This Jon Stewart quote reminded me of another by Chekhov:
“There should be more sincerity and heart in human relations, more silence and simplicity in our interactions. Be rude when you’re angry, laugh when something is funny, and answer when you’re asked.”
– Anton Pavlovich Chekhov
Wednesday mornings are reserved for my selections of fellow bloggers’ inspiring posts of the week. Not today. I’ve been traveling. By air. And I have some short stories to tell. Sarah’s blog post title nails the theme of this post: Holy Sh*t! Airplane Manners People. Here are the top 9 situations that I encountered in the past month:
- Female passenger carries on an oversize bag. She is “caught” at the gate and asked to check bag. She then holds up the check-in line and commences to yank stuff out of her bag in order for it to fit in the sizing container. She is red faced and berating the check-in attendant. (Human? Animal? or Android?)
- Passenger is boarding. Coffee in one hand. Carry-on luggage in other. Another bag over shoulder. He dumps the entire cup of coffee on seat (not his seat) – – and keeps walking to the back of the plane to find his seat. Makes no attempt to clean it up or advise flight attendant. (Yo Mamma share with you the old proverb? Do unto others…)
- Man clipping his fingernails at 35000 feet. (There are no words…) [Read more…]
Michael’s in my head again. Jabbing. Jabbing. Jabbing. Gracefully dancing and landing punches like Sugar Ray. With similar effectiveness. Each one leaving a mark. Punch line popping: You are RUDE.
If you want to pay someone a quiet compliment, give them some serious attention when they are speaking.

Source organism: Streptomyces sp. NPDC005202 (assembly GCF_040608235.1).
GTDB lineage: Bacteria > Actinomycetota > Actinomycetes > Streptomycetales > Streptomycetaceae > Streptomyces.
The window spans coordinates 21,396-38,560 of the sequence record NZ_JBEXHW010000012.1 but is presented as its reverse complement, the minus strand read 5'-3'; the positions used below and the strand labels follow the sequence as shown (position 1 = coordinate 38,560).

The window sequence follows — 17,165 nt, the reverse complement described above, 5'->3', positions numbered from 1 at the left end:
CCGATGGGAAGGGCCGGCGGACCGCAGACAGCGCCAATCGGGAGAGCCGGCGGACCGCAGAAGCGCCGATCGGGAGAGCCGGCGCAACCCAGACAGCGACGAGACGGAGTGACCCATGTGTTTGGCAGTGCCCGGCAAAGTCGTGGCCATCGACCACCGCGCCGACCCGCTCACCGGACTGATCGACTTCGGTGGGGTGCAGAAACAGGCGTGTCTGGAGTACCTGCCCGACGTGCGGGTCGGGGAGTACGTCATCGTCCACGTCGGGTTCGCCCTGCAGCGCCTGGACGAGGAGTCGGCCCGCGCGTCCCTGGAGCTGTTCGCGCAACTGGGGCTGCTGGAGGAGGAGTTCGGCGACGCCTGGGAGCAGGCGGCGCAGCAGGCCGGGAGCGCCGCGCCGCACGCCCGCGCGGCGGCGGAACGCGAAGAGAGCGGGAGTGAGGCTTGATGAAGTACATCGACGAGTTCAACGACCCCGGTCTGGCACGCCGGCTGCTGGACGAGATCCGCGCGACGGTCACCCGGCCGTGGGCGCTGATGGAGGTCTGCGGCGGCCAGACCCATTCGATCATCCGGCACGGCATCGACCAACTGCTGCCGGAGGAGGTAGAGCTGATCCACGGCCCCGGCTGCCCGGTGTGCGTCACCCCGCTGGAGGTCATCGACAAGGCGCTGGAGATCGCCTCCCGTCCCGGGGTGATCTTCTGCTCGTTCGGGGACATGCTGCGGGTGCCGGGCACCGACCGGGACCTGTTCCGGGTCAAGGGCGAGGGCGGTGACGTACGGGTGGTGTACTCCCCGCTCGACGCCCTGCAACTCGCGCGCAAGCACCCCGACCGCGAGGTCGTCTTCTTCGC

This article by Tim Kreider, Quiet Ones, struck a cord with me. A few excerpts:
…it seems significant that we don’t want things to be quiet, ever, anymore. Stores and restaurants have their ubiquitous Muzak or satellite radio; bars have anywhere between 1 and 17 TVs blaring…ads and 30-second news cycles play on screens in cabs, elevators and restrooms. Even some libraries, whose professional shushers were once celebrated in cartoon and sitcom, now have music and special segregated areas designated for “quiet study,” which is what a library used to be.
…People are louder, too. They complain at length and in detail about their divorces or gallbladders a foot away from you in restaurants. A dreaded Amtrak type is the passenger who commences prattling on her cellphone the instant she sits down and doesn’t hang up until she gets to her stop, unable to bear an undistracted instant in her own company. People practice rap lyrics on the bus or the subway, barking doggerel along with their iPods as though they were alone in the shower. Respecting shared public space is becoming as quaintly archaic as tipping your hat to a lady, now that the concept of public space is as nearly extinct as hats, and ladies. [Read more…]